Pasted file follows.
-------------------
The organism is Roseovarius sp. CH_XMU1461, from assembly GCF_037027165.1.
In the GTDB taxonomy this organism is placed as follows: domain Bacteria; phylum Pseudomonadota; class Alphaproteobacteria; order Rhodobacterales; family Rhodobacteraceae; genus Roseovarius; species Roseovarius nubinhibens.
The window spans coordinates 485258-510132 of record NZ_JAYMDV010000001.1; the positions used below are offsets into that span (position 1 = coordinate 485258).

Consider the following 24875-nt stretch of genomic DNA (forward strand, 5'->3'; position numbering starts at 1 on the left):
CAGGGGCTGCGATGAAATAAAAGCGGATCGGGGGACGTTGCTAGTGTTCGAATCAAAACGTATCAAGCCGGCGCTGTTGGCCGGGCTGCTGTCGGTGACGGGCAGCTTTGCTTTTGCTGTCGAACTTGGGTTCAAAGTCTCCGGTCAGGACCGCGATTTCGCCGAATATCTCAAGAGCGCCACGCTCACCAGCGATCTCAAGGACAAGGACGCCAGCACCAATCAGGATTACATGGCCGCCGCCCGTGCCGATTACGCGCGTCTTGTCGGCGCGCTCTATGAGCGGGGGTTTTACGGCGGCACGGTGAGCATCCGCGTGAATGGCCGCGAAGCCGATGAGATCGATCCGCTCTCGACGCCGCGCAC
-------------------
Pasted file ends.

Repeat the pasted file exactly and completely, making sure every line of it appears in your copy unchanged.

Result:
The organism is Roseovarius sp. CH_XMU1461, from assembly GCF_037027165.1.
In the GTDB taxonomy this organism is placed as follows: domain Bacteria; phylum Pseudomonadota; class Alphaproteobacteria; order Rhodobacterales; family Rhodobacteraceae; genus Roseovarius; species Roseovarius nubinhibens.
The window spans coordinates 485258-510132 of record NZ_JAYMDV010000001.1; the positions used below are offsets into that span (position 1 = coordinate 485258).

Consider the following 24875-nt stretch of genomic DNA (forward strand, 5'->3'; position numbering starts at 1 on the left):
CAGGGGCTGCGATGAAATAAAAGCGGATCGGGGGACGTTGCTAGTGTTCGAATCAAAACGTATCAAGCCGGCGCTGTTGGCCGGGCTGCTGTCGGTGACGGGCAGCTTTGCTTTTGCTGTCGAACTTGGGTTCAAAGTCTCCGGTCAGGACCGCGATTTCGCCGAATATCTCAAGAGCGCCACGCTCACCAGCGATCTCAAGGACAAGGACGCCAGCACCAATCAGGATTACATGGCCGCCGCCCGTGCCGATTACGCGCGTCTTGTCGGCGCGCTCTATGAGCGGGGGTTTTACGGCGGCACGGTGAGCATCCGCGTGAATGGCCGCGAAGCCGATGAGATCGATCCGCTCTCGACGCCGCGCAC